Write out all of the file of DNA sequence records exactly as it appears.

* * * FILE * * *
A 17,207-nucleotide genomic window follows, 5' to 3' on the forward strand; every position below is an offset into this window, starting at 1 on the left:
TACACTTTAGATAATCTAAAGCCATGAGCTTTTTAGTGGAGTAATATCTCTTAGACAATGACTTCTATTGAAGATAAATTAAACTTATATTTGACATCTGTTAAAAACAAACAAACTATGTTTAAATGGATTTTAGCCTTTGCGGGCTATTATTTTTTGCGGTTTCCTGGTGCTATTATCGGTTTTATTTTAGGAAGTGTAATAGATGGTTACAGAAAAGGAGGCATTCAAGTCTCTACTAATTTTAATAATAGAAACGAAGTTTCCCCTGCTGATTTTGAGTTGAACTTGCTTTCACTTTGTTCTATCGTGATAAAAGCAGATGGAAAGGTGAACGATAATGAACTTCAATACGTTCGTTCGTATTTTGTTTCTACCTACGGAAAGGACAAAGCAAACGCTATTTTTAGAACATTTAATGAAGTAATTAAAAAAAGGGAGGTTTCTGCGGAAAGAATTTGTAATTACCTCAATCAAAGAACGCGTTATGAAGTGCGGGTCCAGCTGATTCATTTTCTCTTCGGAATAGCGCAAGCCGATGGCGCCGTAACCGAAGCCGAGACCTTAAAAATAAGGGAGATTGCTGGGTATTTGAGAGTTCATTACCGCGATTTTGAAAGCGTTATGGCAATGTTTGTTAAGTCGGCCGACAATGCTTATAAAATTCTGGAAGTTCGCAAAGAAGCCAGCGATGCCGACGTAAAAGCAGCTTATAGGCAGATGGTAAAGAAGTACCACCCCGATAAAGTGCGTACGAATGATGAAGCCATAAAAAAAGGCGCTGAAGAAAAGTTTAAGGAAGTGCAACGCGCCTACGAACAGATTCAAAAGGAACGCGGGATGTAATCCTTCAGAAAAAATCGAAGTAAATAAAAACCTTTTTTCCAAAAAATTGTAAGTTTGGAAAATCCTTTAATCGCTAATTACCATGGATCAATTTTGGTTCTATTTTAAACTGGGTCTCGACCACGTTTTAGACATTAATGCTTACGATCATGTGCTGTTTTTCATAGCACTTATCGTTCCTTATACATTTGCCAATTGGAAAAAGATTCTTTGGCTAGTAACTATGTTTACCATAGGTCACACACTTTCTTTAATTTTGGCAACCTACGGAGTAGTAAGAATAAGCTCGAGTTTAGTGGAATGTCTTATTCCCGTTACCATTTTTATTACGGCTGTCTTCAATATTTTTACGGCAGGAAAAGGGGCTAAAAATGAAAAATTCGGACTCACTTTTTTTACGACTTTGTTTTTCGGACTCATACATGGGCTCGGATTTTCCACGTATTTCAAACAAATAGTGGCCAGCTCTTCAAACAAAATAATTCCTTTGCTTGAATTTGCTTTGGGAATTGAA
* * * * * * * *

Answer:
A 17,207-nucleotide genomic window follows, 5' to 3' on the forward strand; every position below is an offset into this window, starting at 1 on the left:
TACACTTTAGATAATCTAAAGCCATGAGCTTTTTAGTGGAGTAATATCTCTTAGACAATGACTTCTATTGAAGATAAATTAAACTTATATTTGACATCTGTTAAAAACAAACAAACTATGTTTAAATGGATTTTAGCCTTTGCGGGCTATTATTTTTTGCGGTTTCCTGGTGCTATTATCGGTTTTATTTTAGGAAGTGTAATAGATGGTTACAGAAAAGGAGGCATTCAAGTCTCTACTAATTTTAATAATAGAAACGAAGTTTCCCCTGCTGATTTTGAGTTGAACTTGCTTTCACTTTGTTCTATCGTGATAAAAGCAGATGGAAAGGTGAACGATAATGAACTTCAATACGTTCGTTCGTATTTTGTTTCTACCTACGGAAAGGACAAAGCAAACGCTATTTTTAGAACATTTAATGAAGTAATTAAAAAAAGGGAGGTTTCTGCGGAAAGAATTTGTAATTACCTCAATCAAAGAACGCGTTATGAAGTGCGGGTCCAGCTGATTCATTTTCTCTTCGGAATAGCGCAAGCCGATGGCGCCGTAACCGAAGCCGAGACCTTAAAAATAAGGGAGATTGCTGGGTATTTGAGAGTTCATTACCGCGATTTTGAAAGCGTTATGGCAATGTTTGTTAAGTCGGCCGACAATGCTTATAAAATTCTGGAAGTTCGCAAAGAAGCCAGCGATGCCGACGTAAAAGCAGCTTATAGGCAGATGGTAAAGAAGTACCACCCCGATAAAGTGCGTACGAATGATGAAGCCATAAAAAAAGGCGCTGAAGAAAAGTTTAAGGAAGTGCAACGCGCCTACGAACAGATTCAAAAGGAACGCGGGATGTAATCCTTCAGAAAAAATCGAAGTAAATAAAAACCTTTTTTCCAAAAAATTGTAAGTTTGGAAAATCCTTTAATCGCTAATTACCATGGATCAATTTTGGTTCTATTTTAAACTGGGTCTCGACCACGTTTTAGACATTAATGCTTACGATCATGTGCTGTTTTTCATAGCACTTATCGTTCCTTATACATTTGCCAATTGGAAAAAGATTCTTTGGCTAGTAACTATGTTTACCATAGGTCACACACTTTCTTTAATTTTGGCAACCTACGGAGTAGTAAGAATAAGCTCGAGTTTAGTGGAATGTCTTATTCCCGTTACCATTTTTATTACGGCTGTCTTCAATATTTTTACGGCAGGAAAAGGGGCTAAAAATGAAAAATTCGGACTCACTTTTTTTACGACTTTGTTTTTCGGACTCATACATGGGCTCGGATTTTCCACGTATTTCAAACAAATAGTGGCCAGCTCTTCAAACAAAATAATTCCTTTGCTTGAATTTGCTTTGGGAATTGAA